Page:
So unpleasant or painful as not to be endured or tolerated
This week is becoming insufferable.
It was in far later periods and in other countries that the appearance of the dogstar was regarded as the signal of insufferable heat or prevalent disease.
It is certain that Sweden herself could never have extorted such favourable terms, yet " the insufferable tutelage " of France on this occasion inspired Charles XI.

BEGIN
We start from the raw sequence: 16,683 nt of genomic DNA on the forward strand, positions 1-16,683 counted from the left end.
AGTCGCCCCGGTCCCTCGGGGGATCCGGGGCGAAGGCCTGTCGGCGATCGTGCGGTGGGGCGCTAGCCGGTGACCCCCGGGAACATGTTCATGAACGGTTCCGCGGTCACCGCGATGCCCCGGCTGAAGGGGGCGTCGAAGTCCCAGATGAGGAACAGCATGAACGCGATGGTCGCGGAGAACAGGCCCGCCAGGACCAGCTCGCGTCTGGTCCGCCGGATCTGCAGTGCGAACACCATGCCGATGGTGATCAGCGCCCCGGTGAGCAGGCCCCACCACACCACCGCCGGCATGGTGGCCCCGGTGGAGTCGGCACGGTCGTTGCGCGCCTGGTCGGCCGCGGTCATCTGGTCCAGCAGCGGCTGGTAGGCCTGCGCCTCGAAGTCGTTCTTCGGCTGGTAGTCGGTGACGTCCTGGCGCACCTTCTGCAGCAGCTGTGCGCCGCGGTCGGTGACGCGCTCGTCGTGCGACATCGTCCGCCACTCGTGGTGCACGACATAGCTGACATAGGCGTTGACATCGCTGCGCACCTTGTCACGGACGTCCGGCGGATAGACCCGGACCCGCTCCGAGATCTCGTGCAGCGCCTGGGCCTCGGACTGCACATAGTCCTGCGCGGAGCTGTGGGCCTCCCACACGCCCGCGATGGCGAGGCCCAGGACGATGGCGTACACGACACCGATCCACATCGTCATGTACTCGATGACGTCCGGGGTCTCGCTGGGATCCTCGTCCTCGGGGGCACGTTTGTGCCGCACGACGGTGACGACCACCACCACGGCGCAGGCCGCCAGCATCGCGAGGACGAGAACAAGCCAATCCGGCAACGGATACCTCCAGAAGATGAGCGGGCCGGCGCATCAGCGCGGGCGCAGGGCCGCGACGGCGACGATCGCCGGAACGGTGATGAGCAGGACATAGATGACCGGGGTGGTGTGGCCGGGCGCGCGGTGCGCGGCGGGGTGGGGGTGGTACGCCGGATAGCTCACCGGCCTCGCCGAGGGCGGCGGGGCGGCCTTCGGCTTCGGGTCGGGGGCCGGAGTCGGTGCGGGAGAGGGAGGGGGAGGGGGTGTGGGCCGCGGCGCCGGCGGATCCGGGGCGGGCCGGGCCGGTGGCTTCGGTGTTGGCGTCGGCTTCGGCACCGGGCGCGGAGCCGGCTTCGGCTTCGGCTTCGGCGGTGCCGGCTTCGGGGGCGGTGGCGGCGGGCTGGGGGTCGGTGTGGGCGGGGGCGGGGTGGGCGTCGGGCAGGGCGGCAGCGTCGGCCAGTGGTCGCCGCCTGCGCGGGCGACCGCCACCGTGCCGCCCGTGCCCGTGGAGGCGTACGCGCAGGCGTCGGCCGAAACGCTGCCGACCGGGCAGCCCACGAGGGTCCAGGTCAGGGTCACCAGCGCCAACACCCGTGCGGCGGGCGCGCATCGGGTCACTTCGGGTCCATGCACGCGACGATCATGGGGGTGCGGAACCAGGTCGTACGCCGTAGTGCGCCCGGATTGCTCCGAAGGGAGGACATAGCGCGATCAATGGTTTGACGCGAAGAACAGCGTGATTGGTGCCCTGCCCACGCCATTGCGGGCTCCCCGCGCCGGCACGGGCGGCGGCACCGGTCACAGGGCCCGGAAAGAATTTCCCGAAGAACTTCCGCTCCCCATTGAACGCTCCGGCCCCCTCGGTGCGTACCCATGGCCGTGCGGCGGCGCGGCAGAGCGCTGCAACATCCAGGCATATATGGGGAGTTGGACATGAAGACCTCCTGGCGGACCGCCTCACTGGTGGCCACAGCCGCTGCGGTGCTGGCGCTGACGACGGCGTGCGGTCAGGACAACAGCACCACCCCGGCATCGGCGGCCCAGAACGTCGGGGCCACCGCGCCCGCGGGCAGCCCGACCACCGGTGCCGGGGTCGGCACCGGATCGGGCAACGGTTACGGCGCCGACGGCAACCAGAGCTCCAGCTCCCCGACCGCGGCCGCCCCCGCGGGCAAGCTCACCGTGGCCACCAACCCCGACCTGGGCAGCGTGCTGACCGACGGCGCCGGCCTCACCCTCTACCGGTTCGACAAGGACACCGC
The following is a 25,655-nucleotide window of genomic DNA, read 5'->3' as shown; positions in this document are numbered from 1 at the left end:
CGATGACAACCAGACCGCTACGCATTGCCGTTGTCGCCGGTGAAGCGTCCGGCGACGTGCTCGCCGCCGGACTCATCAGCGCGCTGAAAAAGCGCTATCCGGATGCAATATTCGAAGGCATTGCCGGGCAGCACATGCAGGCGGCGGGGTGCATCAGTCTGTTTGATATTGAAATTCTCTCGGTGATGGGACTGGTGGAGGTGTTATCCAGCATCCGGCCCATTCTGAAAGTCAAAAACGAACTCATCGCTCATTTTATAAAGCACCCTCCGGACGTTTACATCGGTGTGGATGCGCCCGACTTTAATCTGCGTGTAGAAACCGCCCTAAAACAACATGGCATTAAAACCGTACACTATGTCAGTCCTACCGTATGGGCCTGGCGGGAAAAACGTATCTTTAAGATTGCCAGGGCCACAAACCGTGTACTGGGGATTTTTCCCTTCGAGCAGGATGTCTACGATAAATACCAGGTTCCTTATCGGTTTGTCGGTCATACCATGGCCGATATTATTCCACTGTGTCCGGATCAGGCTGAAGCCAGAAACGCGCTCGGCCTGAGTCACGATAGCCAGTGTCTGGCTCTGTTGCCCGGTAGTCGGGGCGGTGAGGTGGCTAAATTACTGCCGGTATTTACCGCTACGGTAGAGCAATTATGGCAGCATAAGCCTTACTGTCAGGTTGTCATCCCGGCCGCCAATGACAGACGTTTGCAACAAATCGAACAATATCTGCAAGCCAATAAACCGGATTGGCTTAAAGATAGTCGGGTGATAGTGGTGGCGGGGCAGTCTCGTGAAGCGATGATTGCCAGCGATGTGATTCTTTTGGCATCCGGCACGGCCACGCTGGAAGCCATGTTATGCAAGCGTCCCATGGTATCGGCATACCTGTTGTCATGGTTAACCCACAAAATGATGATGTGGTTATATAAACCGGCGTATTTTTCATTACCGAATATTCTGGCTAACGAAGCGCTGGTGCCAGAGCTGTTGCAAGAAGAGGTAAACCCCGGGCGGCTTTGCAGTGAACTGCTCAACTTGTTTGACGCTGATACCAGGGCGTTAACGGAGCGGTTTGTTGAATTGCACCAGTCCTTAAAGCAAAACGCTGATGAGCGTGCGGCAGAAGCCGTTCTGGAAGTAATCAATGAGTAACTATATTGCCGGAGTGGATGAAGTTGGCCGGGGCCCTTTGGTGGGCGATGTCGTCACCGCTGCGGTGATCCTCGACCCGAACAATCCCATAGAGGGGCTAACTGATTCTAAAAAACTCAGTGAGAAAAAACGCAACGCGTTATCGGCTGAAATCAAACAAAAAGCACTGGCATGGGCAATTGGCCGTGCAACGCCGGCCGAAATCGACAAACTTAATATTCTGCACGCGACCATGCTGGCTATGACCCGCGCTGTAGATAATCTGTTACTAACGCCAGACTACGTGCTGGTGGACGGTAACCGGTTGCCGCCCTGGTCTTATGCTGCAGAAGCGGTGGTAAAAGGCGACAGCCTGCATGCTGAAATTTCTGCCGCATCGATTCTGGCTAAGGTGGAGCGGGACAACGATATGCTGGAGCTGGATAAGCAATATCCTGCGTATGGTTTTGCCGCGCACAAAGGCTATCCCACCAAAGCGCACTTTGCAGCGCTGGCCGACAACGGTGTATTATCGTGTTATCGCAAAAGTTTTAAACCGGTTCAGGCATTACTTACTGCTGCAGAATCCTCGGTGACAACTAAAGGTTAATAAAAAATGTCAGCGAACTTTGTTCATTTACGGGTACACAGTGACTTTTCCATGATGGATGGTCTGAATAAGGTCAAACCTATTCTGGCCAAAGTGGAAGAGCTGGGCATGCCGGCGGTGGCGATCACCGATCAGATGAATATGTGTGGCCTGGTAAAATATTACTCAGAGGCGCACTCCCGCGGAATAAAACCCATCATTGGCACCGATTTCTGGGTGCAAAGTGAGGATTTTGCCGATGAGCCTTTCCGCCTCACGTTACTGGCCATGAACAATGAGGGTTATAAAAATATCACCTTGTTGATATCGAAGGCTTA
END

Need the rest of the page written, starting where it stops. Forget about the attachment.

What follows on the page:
Insufferable heat usually translates to some serious discomfort, so dressing lightly is one of the best ways to counter those effects.
After taking part in the Seven Years' War, young Villette returned in 1763 to Paris, where he made many enemies by his insufferable manners.